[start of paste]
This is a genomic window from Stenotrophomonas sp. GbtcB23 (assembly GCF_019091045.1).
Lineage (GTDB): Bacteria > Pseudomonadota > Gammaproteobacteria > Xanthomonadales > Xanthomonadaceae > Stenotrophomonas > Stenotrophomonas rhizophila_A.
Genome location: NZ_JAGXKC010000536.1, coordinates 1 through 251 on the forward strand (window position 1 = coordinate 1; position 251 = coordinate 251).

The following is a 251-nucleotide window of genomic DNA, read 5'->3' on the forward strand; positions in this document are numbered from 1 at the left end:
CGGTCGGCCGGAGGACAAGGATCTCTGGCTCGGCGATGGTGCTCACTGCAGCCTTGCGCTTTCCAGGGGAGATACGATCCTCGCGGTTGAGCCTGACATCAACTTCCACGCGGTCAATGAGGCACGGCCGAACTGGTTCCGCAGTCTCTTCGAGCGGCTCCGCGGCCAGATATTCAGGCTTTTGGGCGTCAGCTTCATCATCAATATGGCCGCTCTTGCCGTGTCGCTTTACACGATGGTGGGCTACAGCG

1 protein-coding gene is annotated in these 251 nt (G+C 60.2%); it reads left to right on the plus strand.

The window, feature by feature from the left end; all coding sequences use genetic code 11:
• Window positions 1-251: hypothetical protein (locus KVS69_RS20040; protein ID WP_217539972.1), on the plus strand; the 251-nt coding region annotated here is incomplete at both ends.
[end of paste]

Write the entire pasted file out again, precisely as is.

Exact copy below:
This is a genomic window from Stenotrophomonas sp. GbtcB23 (assembly GCF_019091045.1).
Lineage (GTDB): Bacteria > Pseudomonadota > Gammaproteobacteria > Xanthomonadales > Xanthomonadaceae > Stenotrophomonas > Stenotrophomonas rhizophila_A.
Genome location: NZ_JAGXKC010000536.1, coordinates 1 through 251 on the forward strand (window position 1 = coordinate 1; position 251 = coordinate 251).

The following is a 251-nucleotide window of genomic DNA, read 5'->3' on the forward strand; positions in this document are numbered from 1 at the left end:
CGGTCGGCCGGAGGACAAGGATCTCTGGCTCGGCGATGGTGCTCACTGCAGCCTTGCGCTTTCCAGGGGAGATACGATCCTCGCGGTTGAGCCTGACATCAACTTCCACGCGGTCAATGAGGCACGGCCGAACTGGTTCCGCAGTCTCTTCGAGCGGCTCCGCGGCCAGATATTCAGGCTTTTGGGCGTCAGCTTCATCATCAATATGGCCGCTCTTGCCGTGTCGCTTTACACGATGGTGGGCTACAGCG

1 protein-coding gene is annotated in these 251 nt (G+C 60.2%); it reads left to right on the plus strand.

The window, feature by feature from the left end; all coding sequences use genetic code 11:
• Window positions 1-251: hypothetical protein (locus KVS69_RS20040; protein ID WP_217539972.1), on the plus strand; the 251-nt coding region annotated here is incomplete at both ends.